[The Infinite Monkey Cage] Science of Dreaming

Science of Dreaming

30/09/2019 by BBC Radio 4

Web player: https://podplayer.net/?id=82625567
Episode: http://open.live.bbc.co.uk/mediaselector/6/redir/version/2.0/mediaset/audio-nondrm-download/proto/http/vpid/p07pcdkr.mp3

Brian Cox and Robin Ince are joined by comedian Bridget Christie, neuroscientist Professor Penny Lewis and psychologist Richard Wiseman to explore the science of dreaming. Our dreams have fascinated humans for millennia and then Freud came along and told us they really did mean something, and mostly they were about sex and anger. Was he right? Why do we dream and can we find meaning in the content of our dreams? Can our dreams help us solve problems, give us new ideas, help us write a symphony, even if they can’t predict the future? The panel also discuss what is going on in the brain whilst we sleep, and how memories are formed and consolidated while we snooze. It turns out the phrase “better to sleep on it” has a strong scientific argument.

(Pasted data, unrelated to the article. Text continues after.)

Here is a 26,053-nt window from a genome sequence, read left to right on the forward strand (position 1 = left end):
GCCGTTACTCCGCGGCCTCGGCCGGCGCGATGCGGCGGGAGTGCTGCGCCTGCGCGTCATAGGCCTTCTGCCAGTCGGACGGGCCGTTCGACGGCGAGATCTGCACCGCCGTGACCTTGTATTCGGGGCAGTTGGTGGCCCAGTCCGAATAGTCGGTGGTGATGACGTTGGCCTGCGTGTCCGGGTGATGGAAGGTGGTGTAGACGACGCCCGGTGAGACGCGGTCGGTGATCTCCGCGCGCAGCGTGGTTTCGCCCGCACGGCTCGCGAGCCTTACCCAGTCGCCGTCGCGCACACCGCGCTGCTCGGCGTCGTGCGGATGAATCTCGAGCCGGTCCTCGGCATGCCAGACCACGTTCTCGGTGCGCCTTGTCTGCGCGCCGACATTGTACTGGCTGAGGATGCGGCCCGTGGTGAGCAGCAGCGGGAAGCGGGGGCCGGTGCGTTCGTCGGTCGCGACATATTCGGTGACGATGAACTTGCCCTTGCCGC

Producer: Alexandra Feachem

Listen Date: early January 2020


  • I learned that dreaming happens in all four cycles of sleep, not just REM
  • REM paralyses your limbs, so the only way you can communicate if you are lucid dreaming is either by moving your eyes, or through an erection. Er…
  • So lucid dreaming experiments require dreamers to move their eyes in a particular way to signal that they are in control of the dream. Imagine if this could be dialed up all the way to moving your eyes in Morse code. Looking left for a dot and looking right for a dash.
  • So many reminders of Neil Gaiman’s The Sandman.

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